After ten months of welcoming tight lines, the salmon fishing season is over for another year.
It’s been a successful one at Cargill in Perthshire, with anglers landing hundreds of fish since the season launched back in January.
David Godfrey, ghillie on the Cargill Beat of the River Tay, told STV News: “We’re certainly up on our last five years and we’re up on our five-year average.
“We landed just over 300 salmon this year, which was good.
“A good quality of salmon as well – decent sized fish all in the sort of 15 to 16, 17, 18lb range, really good breeding stock.
“And the catches were good. Our best day was 21 salmon. We hooked over 40 that day, and yeah, we’ve had a lot of happy anglers.”
However, it didn’t come without its challenges with fishing along some beats struggling because of the weather conditions.
David Summers, Tay District Salmon Fisheries Board, said: “Unfortunately the summertime, for example from about June through into about middle of August, we had very hot weather, low water, and the fishing then suffered as a result of it.
“Last year the conditions in the summer were good. This year the conditions for most of the season have been pretty bad actually. Good for general holidays, but not so good for fishing.
“But when we’ve had a chance, then the fishing for some beats, for example like here in Cargill, has been really good.”
And of course, Covid-19 has also played a part in disrupting matters.
Mr Godfrey said: “Obviously we had that problem early on in the year when we didn’t have a lot of anglers because they couldn’t get here. It was restricted to local anglers only.
“But once the restrictions were lifted, we couldn’t have been busier. Everybody was looking to get back out on the river.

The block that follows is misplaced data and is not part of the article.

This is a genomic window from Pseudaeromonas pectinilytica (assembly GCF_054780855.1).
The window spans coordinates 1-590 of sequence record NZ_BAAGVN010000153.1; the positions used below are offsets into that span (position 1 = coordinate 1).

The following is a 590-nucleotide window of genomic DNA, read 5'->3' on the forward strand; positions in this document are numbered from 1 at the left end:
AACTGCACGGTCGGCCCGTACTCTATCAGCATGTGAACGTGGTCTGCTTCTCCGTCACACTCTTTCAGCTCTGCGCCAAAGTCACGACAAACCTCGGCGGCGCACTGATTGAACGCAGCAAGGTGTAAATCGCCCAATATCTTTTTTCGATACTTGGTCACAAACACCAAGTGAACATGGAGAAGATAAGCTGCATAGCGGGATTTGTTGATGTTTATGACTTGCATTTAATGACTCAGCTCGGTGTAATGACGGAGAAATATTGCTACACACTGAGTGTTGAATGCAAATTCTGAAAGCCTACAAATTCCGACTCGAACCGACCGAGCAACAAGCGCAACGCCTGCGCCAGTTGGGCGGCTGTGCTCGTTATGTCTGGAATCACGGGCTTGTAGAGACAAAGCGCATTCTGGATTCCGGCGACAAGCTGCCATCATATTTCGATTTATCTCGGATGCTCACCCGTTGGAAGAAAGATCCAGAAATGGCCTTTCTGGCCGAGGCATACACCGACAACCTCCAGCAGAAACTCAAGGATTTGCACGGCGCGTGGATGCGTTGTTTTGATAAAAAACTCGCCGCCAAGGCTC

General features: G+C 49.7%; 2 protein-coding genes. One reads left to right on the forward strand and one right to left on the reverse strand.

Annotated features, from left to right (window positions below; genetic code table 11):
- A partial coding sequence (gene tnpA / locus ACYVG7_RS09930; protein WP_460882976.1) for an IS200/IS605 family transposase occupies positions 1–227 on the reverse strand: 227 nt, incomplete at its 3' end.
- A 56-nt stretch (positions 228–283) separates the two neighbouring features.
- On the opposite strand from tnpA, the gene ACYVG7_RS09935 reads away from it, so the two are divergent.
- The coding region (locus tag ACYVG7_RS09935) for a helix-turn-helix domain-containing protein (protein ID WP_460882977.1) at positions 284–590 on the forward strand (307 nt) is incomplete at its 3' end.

“Obviously [they were staying] at home and not going away on summer holidays, so we had a very busy period through what would normally [have been] a quieter period when people go away on summer holidays. We were busy right the way through.”
It’s thought that this year’s salmon season across the River Tay was very much on trend with 2019.
Population numbers have remained stable, and like previous years it’s believed the fish are making their way up stream earlier.
Mr Summers said: “The figures, when we get them all in this year for the whole river, will be somewhere over, a bit over 4000.
“Last year it was about 1000 or so higher, so we’re probably about 20% down on last year. And it’s probably much the same as it was two years ago.
“We’re not seeing as many fresh fish in the late autumn, but certainly during the sort of summer and early autumn months we’re seeing a lot more bigger salmon.”
With just three months to go until the season casts off again, there’s optimism that the king of fish will return bigger and healthier next year – providing more of those tight lines.